The Heart Of It All (Part 9): The Call To Discipleship & Life In The Kingdom
Christian claim #9: “He will come again with glory to judge the living and the dead, and his kingdom shall have no end.”
“When Christ bids a man, he bids him come and die.” The man who penned these words, Dietrich Bonhoeffer, was a preacher in Germany during the years of Adolf Hitler. He took the calling of Christ seriously, and was executed because of it. And in this quote, Bonhoeffer challenges us to consider the high calling of discipleship.
Salvation has multiple dimensions; sadly, we often reduce the discussion to just one dimension. We tend to talk primarily about what we were saved from.
Salvation by God’s grace, through the faithful act of Christ, rescues us from the consequences of sin. We are saved from a life of futile darkness with no hope.
But to get the full picture, we need to think about what we were saved for. The Apostle Paul informs us of this exciting aspect when he reminds us that we were “rescued from the dominon of darkness and brought into the kingdom of the Son He loves” (Col 1:13). We left one kind of life…to walk in another. Throughout the New Testament, Christians are reminded that “since” we have left the country of sin, and entered the country of grace, we are called to live a new kind of life. We were set free from our evil desires and the mastery of the evil one; but we were not left to our devices: we are now under the Lordship of Christ, the leading of the Holy Spirit, and the commandments of God.
Anything else, says Bonhoeffer, is “cheap grace.” Reminding us that “grace is free, but it is never cheap,” Bonhoeffer rightly says that the grace of God–which saved us from ourselves–is costly; it cost the life of God’s son, and it demands our full transformation.
Cheap grace is the moral enemy of the church… Cheap grace is preaching forgiveness without repentance; it is baptism without the discipline of community; it is the Lord’s Supper without the confession of sin; it is absolution without personal confession. Cheap grace is grace without discipleship, grace without the cross, grace without the living, incarnate Jesus Christ.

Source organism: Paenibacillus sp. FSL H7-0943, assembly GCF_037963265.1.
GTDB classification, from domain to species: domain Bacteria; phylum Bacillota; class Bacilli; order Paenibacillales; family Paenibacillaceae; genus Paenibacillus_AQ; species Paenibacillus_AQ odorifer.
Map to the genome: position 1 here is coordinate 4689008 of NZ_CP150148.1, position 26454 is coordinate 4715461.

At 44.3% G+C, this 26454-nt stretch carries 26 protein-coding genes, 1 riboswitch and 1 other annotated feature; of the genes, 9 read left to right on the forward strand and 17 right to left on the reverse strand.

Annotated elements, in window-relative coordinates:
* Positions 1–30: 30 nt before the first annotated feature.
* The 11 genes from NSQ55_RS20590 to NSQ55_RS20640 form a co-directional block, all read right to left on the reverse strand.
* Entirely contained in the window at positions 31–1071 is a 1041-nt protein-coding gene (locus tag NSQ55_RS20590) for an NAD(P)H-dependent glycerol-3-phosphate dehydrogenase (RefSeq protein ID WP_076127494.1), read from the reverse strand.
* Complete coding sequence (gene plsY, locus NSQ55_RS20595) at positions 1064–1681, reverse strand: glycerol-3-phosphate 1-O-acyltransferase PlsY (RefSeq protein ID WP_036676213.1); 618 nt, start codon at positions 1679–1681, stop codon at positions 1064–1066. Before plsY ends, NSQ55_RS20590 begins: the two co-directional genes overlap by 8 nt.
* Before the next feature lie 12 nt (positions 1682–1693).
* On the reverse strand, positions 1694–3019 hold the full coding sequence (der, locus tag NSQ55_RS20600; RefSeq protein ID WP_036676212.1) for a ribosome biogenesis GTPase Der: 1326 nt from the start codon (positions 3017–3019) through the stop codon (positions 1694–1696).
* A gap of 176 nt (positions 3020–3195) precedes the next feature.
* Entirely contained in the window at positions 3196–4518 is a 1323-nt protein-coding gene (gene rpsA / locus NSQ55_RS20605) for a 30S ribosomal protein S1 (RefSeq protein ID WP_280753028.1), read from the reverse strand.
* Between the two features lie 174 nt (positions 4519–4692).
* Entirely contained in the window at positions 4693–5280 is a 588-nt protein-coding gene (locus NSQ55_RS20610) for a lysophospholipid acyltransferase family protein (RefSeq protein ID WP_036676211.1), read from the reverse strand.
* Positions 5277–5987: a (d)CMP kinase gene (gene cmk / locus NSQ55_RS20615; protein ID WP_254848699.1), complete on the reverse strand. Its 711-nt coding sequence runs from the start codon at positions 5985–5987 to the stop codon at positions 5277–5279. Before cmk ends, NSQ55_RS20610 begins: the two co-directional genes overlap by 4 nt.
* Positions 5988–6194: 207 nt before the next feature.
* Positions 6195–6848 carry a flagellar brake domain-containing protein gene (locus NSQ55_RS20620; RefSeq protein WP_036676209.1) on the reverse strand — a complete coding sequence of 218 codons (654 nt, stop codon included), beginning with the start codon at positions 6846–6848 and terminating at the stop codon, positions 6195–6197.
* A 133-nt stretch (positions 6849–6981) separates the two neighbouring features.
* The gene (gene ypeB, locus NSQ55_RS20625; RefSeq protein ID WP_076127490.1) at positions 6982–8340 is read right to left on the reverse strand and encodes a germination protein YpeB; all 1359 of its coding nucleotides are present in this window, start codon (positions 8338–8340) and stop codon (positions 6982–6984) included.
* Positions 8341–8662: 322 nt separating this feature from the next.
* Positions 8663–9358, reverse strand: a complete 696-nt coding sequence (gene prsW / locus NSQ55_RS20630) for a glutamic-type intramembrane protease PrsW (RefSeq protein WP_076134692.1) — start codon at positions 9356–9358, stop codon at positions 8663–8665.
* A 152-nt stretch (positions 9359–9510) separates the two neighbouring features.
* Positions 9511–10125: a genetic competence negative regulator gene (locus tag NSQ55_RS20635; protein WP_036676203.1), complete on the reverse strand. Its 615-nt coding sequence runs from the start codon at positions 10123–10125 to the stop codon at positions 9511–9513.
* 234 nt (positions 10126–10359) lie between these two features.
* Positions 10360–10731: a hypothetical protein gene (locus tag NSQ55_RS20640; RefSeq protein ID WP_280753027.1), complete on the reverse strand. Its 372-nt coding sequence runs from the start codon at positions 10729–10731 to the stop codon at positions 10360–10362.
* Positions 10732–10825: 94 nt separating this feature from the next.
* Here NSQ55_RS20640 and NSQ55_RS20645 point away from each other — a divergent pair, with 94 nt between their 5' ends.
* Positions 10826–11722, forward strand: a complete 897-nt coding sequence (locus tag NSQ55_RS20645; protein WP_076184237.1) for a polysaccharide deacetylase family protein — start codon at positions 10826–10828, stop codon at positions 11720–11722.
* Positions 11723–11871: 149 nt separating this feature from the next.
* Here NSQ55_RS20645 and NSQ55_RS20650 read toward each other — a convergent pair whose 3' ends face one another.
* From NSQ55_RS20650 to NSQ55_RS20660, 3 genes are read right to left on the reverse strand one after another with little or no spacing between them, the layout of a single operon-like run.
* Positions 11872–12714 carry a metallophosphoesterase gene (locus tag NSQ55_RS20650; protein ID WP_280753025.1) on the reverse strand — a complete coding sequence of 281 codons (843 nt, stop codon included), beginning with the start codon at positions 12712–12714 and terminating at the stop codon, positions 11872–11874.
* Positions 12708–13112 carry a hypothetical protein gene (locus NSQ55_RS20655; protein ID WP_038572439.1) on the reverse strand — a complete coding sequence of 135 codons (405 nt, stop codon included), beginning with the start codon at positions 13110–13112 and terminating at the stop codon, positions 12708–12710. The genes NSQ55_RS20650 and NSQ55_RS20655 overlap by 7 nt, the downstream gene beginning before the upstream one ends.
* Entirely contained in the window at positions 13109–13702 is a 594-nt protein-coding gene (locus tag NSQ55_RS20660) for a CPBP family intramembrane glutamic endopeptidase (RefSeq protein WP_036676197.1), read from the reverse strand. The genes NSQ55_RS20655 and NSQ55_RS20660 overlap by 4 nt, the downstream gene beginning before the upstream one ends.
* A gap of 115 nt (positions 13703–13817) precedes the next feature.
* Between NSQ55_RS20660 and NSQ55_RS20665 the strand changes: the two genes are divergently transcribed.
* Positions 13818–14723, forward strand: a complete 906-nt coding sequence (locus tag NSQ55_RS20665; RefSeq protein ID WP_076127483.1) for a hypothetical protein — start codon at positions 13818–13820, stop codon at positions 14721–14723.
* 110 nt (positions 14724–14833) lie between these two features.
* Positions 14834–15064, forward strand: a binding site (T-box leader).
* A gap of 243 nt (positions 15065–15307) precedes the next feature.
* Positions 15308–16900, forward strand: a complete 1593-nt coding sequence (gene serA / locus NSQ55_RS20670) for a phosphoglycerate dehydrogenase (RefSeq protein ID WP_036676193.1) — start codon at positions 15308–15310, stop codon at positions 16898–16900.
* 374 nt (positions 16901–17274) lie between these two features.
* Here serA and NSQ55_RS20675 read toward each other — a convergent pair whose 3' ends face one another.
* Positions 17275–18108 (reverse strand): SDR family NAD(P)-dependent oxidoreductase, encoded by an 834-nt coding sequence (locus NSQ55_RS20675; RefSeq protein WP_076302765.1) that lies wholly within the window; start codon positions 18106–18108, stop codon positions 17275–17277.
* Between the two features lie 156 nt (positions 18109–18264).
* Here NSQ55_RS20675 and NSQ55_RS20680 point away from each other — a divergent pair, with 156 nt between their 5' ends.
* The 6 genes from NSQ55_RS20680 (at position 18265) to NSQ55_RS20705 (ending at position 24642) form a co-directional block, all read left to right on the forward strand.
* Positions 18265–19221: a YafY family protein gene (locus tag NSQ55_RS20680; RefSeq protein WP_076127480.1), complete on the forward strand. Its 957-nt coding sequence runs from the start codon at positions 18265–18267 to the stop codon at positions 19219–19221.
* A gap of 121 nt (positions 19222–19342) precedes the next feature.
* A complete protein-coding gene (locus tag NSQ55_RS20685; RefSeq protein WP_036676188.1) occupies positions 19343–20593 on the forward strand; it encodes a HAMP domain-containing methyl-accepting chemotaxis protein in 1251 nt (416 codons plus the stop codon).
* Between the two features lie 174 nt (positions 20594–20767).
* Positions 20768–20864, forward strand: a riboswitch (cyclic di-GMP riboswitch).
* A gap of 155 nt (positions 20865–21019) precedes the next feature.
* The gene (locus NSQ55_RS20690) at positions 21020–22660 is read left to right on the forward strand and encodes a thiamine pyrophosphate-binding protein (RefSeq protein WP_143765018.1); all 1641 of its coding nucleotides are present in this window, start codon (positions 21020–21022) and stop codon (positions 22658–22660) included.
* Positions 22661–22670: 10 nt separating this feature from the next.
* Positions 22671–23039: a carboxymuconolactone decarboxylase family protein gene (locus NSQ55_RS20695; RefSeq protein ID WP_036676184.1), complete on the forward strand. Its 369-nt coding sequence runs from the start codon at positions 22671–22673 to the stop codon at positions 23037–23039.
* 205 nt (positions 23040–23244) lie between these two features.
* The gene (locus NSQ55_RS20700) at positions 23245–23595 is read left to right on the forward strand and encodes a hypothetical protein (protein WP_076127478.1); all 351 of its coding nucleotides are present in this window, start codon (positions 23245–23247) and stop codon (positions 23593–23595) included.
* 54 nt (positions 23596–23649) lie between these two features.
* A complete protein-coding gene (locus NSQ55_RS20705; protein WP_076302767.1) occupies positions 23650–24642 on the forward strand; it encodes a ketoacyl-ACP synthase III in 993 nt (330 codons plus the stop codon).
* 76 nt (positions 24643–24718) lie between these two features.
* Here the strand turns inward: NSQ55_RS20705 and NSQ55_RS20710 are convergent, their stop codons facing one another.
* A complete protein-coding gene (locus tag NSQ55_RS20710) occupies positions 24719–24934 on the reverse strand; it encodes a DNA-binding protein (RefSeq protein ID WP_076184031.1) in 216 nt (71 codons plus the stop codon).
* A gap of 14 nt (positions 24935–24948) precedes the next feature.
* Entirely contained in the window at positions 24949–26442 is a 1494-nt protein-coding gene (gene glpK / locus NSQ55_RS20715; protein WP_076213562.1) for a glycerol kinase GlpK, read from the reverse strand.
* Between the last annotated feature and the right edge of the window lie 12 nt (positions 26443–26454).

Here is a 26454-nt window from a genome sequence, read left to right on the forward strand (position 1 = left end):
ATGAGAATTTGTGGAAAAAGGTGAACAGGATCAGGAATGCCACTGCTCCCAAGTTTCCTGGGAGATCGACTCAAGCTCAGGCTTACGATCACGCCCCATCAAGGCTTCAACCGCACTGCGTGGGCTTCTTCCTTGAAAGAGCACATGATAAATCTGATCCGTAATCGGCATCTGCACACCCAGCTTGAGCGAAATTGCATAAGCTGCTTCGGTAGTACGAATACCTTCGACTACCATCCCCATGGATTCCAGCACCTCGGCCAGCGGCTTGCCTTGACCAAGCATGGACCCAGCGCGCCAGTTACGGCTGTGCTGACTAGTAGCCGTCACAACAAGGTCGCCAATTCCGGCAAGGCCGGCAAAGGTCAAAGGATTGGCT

It is good, when first introduced to the gospel, to hear that the cross is the place where God did what no one could do for themselves. The cross represents Divine intercession, where Christ died in my place. But there is another, deeper dimension to consider: the cross becomes my calling as well, my pattern for living. Jesus’ words to his followers include the demand that “if any man would come after me, let him deny himself, take up his cross, and follow me” (Mark 8:34).
In other words, we are called to die. To be a Christian is not to have a gold-edged Bible on the shelf, Thomas Kinkade pictures around the house, or attending church fellowship meals. To be a Christian means to have a living, loving, serving-type of relationship with Jesus Christ. To participate in his life, death, and resurrection. To live out the story of Christ in our very lives. To accept the challenge and call to be in our world what Jesus was for his world. In short, to be a Christian–a Christ-like Christ follower–is to be a disciple.
The New Testament uses the term “Christian” only a handful of times; but the people who chose to follow the life and teachings of Jesus are called “disciples” almost 300 times! A disciple is a follower, a learner, a practitioner. A disciple follows in the footsteps of her master…and our master went to the cross.
As Dallas Willard writes,
The greatest issue facing the world today, with all its heartbreaking needs, is whether those who, by profession or culture, are identified as ‘Christians’ will become disciples – students, apprentices, practitioners – of Jesus Christ, steadily learning from him how to live the life of the Kingdom of the Heavens into every corner of human existence.
It is important to remind ourselves that discipleship is not optional. When Jesus calls us to take up our cross, he is not primarily talking about attending church 3-times a week, going to all your Care Group meetings, and having bible studies with your neighbors on Thursday nights. It can include those things. If your heart is so hard that you refuse to take part in devoted service it may require those things. But Jesus is moving beyond a checklist of duties, and describing an attitude of the heart that characterizes a new kind of person. At its heart, this verse is basically saying “the Christian life is not about you. It involves service and sacrifice. It means letting Jesus take control; let him tell you what to think, what to do, and where to go.” Ask yourself: “Do I constantly focus on my own will, or do I constantly try to do God’s will…wherever it may lead?”When Christ bids a man, he bids him come and die. tell the world
The second thing to know about discipleship is that it is not temporary. Discipleship lasts the rest of your life…and into eternity. Following Jesus is not something you do 1 day a week, or simply 9 to 5. We are not called to “turn on” our lights while we are outside, but then “turn off” our light when we come home. No. We are called to be disciples at work, at home, when we are driving on the road, when we are playing tennis, when we hear good news, and when we hear the most distressing news. We are called to always act as Jesus’ representatives wherever we do, and whatever we do. “Whatever you do in word or deed,” writes Paul, “do all in the name of the Lord Jesus, giving thanks to God the Father through him” (Col 3:17).